Secret filming inside the Scottish Police academy, and a Freedom of Information request to Police Scotland, has exposed a disturbing relationship between the UK government and Sri Lankan security forces linked to war crimes. The SNP-run Scottish government is also implicated in the scheme. The filming also revealed that scheme uses money from Britain's aid budget.
In a covertly filmed interview, a manager of Police Scotland's international training unit said, "We know there are issues. We know the previous President was being taken for war crimes. Yeah. The choices are we do nothing or we go in. UK government's position was we want to go in and do something."
Sri Lanka's Special Task Force (STF) is a paramilitary unit with a long history of war crimes. Its members undergo special forces training and wear camouflage uniforms. In July, they opened fire on two unarmed Tamil teenagers for stealing sand from a beach. The pair were so terrified of the STF that they jumped into a lagoon to escape. One drowned, aged 17.
So, when we saw a small photo of what looked like Sri Lanka's Special Task Force on Police Scotland's website, VICE made a Freedom of Information request to find out more. Scottish police confirmed that they trained the unit this year "at strategic, tactical and operational levels to manage public gatherings and protests". They also confirmed that British diplomats had backed an "in-depth study" of the Special Task Force's "capability, training and tactics".
Police Scotland refused to tell us anything more in writing. They invited us to their academy at Tulliallan Castle in Fife to discuss their international strategy face-to-face, claiming they "recognised that there is a general public interest in transparency by public authorities".
Only weeks before our meeting, they denied us permission to record the interview. As a result of this refusal of permission to record the interview we were conscious that Police Scotland were likely to reveal information off camera that they would otherwise refuse to reveal while being recorded. As the interview would cover matters of international importance we decided to secretly film our visit so that the actual position of Police Scotland could not be mistaken.
Watch: Undercover footage shows para-military riot cops in Sri Lanka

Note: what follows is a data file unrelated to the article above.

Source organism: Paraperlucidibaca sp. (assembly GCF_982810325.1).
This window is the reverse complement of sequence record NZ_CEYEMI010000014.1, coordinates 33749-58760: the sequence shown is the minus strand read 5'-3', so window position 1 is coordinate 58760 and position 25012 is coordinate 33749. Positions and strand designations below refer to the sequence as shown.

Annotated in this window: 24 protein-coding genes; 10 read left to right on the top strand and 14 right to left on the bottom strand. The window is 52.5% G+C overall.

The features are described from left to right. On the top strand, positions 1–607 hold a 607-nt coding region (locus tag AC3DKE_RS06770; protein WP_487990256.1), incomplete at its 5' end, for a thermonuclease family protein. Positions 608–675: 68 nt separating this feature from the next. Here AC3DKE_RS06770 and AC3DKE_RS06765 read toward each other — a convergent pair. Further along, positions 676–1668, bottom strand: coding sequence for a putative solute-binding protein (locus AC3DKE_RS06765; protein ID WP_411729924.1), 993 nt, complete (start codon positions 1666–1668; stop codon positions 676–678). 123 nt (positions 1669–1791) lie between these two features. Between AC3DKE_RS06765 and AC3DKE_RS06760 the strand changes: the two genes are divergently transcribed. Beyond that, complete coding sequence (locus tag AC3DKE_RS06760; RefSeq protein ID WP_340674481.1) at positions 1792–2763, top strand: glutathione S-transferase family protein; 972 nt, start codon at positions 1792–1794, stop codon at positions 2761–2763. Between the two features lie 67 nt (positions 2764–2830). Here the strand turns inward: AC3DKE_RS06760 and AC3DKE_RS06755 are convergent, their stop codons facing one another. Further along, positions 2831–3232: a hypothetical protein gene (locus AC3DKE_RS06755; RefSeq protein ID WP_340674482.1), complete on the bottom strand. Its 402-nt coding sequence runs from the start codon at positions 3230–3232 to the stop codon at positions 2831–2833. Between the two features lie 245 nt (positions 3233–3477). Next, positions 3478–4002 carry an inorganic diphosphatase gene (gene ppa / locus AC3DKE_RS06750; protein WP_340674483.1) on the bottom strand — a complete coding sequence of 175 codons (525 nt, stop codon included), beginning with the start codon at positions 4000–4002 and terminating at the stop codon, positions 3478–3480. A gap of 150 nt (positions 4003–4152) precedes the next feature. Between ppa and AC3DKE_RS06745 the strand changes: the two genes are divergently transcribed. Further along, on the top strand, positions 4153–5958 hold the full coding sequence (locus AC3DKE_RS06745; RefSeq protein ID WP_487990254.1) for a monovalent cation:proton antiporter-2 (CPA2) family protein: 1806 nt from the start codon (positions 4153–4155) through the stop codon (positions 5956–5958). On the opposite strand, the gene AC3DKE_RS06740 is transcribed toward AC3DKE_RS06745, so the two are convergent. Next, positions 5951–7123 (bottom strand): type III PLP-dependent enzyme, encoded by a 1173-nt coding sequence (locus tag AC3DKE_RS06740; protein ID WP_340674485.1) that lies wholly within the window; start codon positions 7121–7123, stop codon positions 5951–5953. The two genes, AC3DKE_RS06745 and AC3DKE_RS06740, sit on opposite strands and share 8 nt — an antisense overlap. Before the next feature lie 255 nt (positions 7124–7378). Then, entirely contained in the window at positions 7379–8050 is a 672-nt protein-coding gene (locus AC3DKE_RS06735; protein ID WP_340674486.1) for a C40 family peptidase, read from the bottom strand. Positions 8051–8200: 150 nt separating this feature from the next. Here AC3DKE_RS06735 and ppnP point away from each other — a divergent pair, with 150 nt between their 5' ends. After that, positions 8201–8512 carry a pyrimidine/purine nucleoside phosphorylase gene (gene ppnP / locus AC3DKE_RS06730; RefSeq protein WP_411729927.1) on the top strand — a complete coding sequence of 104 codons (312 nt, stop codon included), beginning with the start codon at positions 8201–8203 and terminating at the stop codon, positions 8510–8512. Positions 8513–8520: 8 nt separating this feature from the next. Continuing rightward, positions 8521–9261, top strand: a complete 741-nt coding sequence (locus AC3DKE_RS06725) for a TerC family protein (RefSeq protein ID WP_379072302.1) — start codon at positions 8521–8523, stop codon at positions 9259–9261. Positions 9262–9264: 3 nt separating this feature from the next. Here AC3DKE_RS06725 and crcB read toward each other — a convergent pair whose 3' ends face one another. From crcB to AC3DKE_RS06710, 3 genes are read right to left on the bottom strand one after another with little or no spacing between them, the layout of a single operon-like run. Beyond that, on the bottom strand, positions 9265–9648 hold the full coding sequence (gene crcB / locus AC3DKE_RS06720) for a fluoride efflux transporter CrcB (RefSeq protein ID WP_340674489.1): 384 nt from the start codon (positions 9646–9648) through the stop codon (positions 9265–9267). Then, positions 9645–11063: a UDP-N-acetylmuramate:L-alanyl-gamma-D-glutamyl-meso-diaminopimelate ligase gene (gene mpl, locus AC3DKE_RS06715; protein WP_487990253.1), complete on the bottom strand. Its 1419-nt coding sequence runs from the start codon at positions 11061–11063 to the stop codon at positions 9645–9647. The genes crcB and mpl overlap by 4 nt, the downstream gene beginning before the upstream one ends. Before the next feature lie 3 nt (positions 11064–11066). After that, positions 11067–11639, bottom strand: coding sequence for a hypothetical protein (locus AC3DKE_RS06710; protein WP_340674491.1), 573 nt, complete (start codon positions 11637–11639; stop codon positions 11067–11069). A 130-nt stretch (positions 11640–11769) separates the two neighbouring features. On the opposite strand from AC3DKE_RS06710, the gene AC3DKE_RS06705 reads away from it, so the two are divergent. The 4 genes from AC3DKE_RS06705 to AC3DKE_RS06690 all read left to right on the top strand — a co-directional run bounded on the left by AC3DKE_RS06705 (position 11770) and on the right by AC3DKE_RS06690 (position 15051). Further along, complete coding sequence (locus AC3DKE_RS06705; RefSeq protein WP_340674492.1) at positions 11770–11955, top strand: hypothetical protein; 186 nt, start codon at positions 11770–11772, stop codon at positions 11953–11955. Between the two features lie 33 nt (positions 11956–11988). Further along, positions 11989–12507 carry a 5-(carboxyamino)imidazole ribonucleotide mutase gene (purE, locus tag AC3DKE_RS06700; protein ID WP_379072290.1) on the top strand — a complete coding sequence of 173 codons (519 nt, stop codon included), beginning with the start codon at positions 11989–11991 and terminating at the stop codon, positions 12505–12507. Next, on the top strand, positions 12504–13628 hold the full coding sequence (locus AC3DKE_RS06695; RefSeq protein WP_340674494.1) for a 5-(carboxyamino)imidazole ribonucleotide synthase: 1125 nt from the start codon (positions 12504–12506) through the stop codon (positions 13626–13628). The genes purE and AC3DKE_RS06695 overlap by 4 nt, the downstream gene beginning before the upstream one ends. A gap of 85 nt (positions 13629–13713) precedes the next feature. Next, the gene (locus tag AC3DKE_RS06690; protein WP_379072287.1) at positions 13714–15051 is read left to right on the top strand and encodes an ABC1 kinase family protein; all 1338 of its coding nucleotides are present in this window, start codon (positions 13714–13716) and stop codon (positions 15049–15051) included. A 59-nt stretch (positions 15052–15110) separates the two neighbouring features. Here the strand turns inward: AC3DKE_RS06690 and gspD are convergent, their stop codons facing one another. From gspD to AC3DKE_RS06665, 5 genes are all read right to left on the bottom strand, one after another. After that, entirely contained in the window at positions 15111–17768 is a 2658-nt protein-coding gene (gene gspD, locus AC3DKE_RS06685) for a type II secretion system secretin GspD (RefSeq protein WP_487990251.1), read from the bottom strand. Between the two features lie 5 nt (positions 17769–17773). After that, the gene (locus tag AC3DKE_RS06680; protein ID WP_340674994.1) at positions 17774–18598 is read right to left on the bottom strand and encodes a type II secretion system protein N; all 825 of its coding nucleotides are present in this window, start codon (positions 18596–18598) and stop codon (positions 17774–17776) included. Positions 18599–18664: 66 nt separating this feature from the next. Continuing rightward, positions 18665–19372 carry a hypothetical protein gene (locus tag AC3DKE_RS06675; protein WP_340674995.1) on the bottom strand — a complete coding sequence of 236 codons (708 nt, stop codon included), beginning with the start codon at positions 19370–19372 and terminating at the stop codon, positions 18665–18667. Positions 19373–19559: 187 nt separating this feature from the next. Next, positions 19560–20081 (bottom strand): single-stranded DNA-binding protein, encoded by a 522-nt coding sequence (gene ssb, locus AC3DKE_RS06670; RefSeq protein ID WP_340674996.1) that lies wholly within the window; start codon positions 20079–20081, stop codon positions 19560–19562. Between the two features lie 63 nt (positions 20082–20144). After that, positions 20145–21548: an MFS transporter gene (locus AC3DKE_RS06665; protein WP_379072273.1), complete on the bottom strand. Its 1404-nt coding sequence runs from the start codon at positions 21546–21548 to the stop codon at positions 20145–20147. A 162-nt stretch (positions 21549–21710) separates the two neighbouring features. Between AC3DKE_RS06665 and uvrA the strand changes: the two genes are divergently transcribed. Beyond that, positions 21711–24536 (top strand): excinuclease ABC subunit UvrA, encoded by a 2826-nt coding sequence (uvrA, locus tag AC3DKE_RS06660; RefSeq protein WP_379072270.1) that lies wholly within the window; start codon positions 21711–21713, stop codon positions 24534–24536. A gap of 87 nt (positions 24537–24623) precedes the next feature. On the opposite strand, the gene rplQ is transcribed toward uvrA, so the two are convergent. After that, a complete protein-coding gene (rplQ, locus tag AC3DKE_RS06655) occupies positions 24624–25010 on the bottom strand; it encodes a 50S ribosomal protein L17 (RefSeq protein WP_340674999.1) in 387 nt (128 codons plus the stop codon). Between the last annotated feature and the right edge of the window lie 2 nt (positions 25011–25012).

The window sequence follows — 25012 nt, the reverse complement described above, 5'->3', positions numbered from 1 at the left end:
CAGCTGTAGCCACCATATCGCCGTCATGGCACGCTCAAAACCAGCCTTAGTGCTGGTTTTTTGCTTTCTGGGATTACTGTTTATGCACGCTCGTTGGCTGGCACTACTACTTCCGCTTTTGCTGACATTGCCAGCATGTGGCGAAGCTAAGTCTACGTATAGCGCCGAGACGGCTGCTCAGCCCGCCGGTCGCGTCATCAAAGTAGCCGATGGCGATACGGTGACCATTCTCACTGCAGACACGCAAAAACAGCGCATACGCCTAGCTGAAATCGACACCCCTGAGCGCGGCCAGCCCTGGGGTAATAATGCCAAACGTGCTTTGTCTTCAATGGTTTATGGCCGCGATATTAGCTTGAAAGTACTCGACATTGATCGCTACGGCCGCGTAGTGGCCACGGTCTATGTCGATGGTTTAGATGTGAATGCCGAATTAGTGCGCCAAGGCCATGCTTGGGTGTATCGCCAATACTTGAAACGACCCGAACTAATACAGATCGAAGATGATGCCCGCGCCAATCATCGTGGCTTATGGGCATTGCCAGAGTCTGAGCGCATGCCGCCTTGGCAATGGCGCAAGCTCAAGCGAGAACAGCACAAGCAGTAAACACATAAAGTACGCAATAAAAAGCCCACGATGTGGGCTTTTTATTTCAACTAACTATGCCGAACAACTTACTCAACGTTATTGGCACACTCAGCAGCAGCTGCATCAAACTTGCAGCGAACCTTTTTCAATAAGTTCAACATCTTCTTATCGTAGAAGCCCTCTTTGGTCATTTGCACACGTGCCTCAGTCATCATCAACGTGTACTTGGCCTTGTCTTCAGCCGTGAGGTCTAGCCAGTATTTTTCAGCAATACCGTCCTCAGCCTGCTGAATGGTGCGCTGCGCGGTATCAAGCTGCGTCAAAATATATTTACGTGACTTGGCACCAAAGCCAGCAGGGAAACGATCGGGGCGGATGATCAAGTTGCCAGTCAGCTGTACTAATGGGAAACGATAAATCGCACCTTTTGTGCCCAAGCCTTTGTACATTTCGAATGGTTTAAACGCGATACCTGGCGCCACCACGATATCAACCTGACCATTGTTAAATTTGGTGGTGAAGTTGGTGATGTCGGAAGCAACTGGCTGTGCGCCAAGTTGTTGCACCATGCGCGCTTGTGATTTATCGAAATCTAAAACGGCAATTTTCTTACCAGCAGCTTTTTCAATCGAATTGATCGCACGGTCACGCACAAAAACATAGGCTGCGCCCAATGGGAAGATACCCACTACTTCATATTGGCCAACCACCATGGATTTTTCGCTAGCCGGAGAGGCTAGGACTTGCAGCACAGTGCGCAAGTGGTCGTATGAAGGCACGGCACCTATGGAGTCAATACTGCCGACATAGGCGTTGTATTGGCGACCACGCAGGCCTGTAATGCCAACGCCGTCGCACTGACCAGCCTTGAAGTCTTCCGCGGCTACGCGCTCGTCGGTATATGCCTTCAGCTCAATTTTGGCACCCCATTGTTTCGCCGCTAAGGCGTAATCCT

The manager, who we are not naming, was extremely cagey about the Special Task Force project. He tried to distance himself, saying, "We've trained individuals who are trainers. What we're doing is training their trainers, how to train." This might have been reassuring, had he not then described their approach as including "da, da, da, human rights stuff".
The training does not seem to have improved the STF's conduct. The day we visited Tulliallan Castle, the Special Task Force was filmed beating and crushing protesters in the north of Sri Lanka. One officer was seen holding his baton the wrong way around, and plunging it like a spear into civilians. In the footage, the unit's military appearance is striking. But the manager was completely unconcerned by the STF's camouflage uniform. "It's not about what people look like… What colour the uniform is – is not the issue," he insisted.
There is a constant stream of local media reports about STF misconduct. In June of 2017, around 90 medical students, including 20 women, were hospitalised after the Special Task Force violently evicted them from Sri Lanka's Health Ministry during a protest. When we tried to show Police Scotland a video of the incident, the manager refused to even watch it.
Amid the screams of trainee doctors trapped in a corridor being bludgeoned by the STF, the manager said: "No, no … there's no point in showing me it, I'm not a public order specialist one way or the other." He added that, "I'm not commenting on what's right or wrong from a public order perspective, and I can't comment on whether we have trained those individuals or not otherwise."